The Holy Grail War on the Moon Cell is over and you’ve won, but victory is short-lived as a new threat looms on the horizon. This is Fate/Extella: The Umbral Star.
Genre(s): Tactical | RPG
Release Date: Jan 2017
Played: Full game.
Platforms: PlayStation 4
Source: Review Copy provided by Publisher
I’ll be honest, I had no idea what kind of game Fate/Extella was going to be, but the one thing I did not expect was a Dynasty Warriors-style tactical title, where you focus on liberating zones from your opponents while wreaking havoc among their troops. But you know what, it works. It really does.
But I’m getting ahead of myself. Fate/Extella is different from other games and media in the Fate series, taking place not on Earth but in cyberspace, in a constructed reality on the moon controlled by an ancient machine called the Moon Cell. Humans discovered it but it predates them, its role to chronicle Earth’s history, particularly that of humanity.
Your protagonist is the winner of the Holy Grail War in the Moon Cell’s cyberspace. The machine summoned Wizards to its artificial world, granted them Servants and pitted them against each other, the winner earning the Regalia, the symbol of authority over the Moon Cell, which basically means they’re system admins.
Oh also, they’re Wizards but in truth they’re closer to characters in The Matrix, people who can manipulate the forces of this Cyberspace, than they are to the traditional spellcasters of the Fate series.
As with other titles in the Fate series, Fate/Extella doesn’t have one story arc but several of them, like each other but with pointed differences, such as the protagonist and some events, with the arcs building the overall plot through these divergent points of view.
The first arc stars Saber, who looks exactly like the one from Fate/Stay Night but is not Arturia Pendragon but Nero Claudius, a not-so-nice Roman Emperor played here with something of a romantic look.
At its opening our main character wakes up near his Servant without any memory, apparently in reaching the Moon Cell core to receive his prize for winning the war, he came under an attack that left him with amnesia and severely weakened. And to complicate matters further, it soon becomes clear that the character’s been split into three parts: Mind, Soul and Body, because apparently that’s how their cyberspace bodies work, their life uploaded to the Moon Cell and composed of these three elements, the first representing passion, the second instinct and the third merely a vessel for the other two.
As you battle your enemies, a new threat emerges, that of the Umbral Star and its herald, whose mission is to destroy the Moon Cell so the Umbral Star in the real world can find Earth and destroy it.
If any of this is sounding a bit too convoluted even by Type/Moon standards, then don’t worry, because it is.
Fate/Extella does a very poor job of conveying the base elements of its setting, particularly the timeline, which, as you play the game, you realise is crucial. This forces players to look up the included Encyclopaedia AKA Glossary for all the terms, backstory and details to start making sense of things.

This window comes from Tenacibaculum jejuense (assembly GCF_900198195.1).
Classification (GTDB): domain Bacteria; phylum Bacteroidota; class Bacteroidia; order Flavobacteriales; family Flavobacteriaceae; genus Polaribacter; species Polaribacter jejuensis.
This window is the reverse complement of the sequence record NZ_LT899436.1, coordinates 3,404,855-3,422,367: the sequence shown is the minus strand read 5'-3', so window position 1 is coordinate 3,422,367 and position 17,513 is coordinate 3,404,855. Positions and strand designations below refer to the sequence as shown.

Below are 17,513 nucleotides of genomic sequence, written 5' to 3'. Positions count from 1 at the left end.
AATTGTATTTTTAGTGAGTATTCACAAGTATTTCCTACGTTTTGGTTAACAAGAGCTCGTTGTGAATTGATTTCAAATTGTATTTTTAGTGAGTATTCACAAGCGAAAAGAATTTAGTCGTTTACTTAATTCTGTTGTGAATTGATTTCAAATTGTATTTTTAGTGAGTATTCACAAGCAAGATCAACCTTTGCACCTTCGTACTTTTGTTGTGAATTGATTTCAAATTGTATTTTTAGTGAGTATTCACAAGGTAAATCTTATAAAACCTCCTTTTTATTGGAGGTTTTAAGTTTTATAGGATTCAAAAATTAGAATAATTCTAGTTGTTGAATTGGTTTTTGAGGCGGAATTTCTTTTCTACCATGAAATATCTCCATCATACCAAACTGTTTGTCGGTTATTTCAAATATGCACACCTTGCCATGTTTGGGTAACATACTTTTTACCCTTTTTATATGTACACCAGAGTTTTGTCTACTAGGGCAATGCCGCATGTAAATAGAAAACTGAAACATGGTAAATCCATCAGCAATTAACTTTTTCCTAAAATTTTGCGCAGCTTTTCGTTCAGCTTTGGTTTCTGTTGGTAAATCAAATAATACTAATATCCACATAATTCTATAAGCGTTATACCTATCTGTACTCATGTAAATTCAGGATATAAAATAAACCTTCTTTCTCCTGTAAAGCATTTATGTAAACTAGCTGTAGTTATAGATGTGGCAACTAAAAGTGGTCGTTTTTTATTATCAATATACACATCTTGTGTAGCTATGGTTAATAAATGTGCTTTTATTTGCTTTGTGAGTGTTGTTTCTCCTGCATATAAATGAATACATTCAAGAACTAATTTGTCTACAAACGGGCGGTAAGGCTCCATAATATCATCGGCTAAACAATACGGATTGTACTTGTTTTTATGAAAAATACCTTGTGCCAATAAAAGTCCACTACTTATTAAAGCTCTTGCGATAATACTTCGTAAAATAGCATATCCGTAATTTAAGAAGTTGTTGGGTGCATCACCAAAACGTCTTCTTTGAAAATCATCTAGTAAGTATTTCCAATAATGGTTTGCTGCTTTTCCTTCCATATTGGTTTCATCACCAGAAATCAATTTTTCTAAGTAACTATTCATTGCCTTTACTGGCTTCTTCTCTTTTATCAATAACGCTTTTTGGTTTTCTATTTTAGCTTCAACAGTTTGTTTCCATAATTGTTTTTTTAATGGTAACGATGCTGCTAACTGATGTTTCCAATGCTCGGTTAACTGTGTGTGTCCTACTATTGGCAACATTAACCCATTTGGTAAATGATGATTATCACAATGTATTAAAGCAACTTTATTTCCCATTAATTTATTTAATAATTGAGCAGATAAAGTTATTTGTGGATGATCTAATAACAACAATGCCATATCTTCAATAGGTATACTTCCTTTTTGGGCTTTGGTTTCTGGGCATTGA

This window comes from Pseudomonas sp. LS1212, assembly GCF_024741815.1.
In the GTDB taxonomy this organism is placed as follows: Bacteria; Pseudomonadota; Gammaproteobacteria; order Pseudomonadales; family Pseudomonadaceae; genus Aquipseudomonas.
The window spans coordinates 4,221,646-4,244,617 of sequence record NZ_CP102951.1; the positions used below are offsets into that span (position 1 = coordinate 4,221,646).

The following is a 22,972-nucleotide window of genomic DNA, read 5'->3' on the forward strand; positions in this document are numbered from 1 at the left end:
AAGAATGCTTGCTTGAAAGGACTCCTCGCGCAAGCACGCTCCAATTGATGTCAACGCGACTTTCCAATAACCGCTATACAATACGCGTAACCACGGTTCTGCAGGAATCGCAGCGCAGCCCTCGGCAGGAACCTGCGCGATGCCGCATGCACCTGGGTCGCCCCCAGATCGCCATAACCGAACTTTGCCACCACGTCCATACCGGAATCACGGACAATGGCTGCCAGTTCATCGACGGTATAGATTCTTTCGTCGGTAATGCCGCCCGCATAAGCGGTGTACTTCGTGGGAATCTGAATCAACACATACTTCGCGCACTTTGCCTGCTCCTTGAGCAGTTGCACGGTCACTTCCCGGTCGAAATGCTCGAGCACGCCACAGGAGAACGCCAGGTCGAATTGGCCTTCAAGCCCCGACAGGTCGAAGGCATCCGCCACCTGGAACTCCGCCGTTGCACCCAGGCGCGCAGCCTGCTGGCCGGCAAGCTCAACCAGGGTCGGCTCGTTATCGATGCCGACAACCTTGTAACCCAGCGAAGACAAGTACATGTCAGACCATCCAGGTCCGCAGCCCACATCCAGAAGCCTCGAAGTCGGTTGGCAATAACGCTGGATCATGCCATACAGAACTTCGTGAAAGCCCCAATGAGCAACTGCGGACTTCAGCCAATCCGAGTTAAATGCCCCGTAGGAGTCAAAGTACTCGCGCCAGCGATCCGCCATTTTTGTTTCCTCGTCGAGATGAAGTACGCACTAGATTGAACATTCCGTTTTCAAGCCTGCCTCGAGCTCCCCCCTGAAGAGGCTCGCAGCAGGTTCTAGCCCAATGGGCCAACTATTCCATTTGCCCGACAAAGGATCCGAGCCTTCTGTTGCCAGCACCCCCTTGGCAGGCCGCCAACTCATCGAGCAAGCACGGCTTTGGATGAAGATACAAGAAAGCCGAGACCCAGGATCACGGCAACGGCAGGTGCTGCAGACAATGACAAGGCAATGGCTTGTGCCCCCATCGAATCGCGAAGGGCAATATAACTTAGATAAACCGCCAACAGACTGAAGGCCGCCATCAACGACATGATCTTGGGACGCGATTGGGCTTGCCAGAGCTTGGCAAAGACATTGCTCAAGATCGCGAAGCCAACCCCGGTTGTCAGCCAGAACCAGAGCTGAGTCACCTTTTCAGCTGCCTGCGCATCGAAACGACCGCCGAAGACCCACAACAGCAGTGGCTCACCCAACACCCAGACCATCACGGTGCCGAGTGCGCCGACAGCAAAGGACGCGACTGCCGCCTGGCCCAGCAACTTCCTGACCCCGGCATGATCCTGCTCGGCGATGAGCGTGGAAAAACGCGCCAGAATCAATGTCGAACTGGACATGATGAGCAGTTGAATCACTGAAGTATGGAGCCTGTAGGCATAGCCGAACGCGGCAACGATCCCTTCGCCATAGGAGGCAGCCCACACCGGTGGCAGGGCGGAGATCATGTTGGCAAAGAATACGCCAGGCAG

The story of Fate/Extella isn’t bad. Once you go through all arcs and understand how it all fits together, it’s a pretty good story, predictable as all hell and sometimes even cheesier of course, particularly anything involving Saber and the Mind, but considering that all Fate stories are essentially romantic ones, it’s something you have to accept. It’s the admission price, dealing with some overwhelming soppiness.
But where it fails is in the narrative. It spends little time setting up the basics to understand the setting as I mentioned, but then it repeats itself across the story arcs, forcing you to listen to the same exposition each time, which grows a bit annoying to be honest. What makes it worse is that sometimes they repeat the dialogues and monologues verbatim.
Characterisation is solid though, as Type/Moon has always been very good with writing compelling characters that mix history with fantasy. Despite the cheesiness, I loved Nero (Saber) the most, because while they do romanticise the life of the emperor somewhat, to make her seem like a more grandiose figure, they do acknowledge the things the character did, with Saber describing herself as a tyrant at one point. But even the murky past feeds into the character’s ideology of seeking greater pleasures and following her passions.
I do want to say that the character of Altera, the character who pretty much drives the central plot, is the weakest of the bunch, her personality almost cookie cutter anime protagonist, with very little depth to her. Typical case of cold character with cute mushy core.
Speaking of characters, one thing fans of the Fate series will love about Fate/Extella is seeing so many characters from the series show up, from both Fate/Stay Night and its prequel Fate/Zero, in all their glory and with their original voice actors. Trust me, if you’ve heard Iskandar or Gilgamesh speaking once, you never forget their voices. Best of all, they often drop lines and hints that reference their source material, such as Rider mentioning the city stage giving her an advantage because of how familiar she is in stalking it.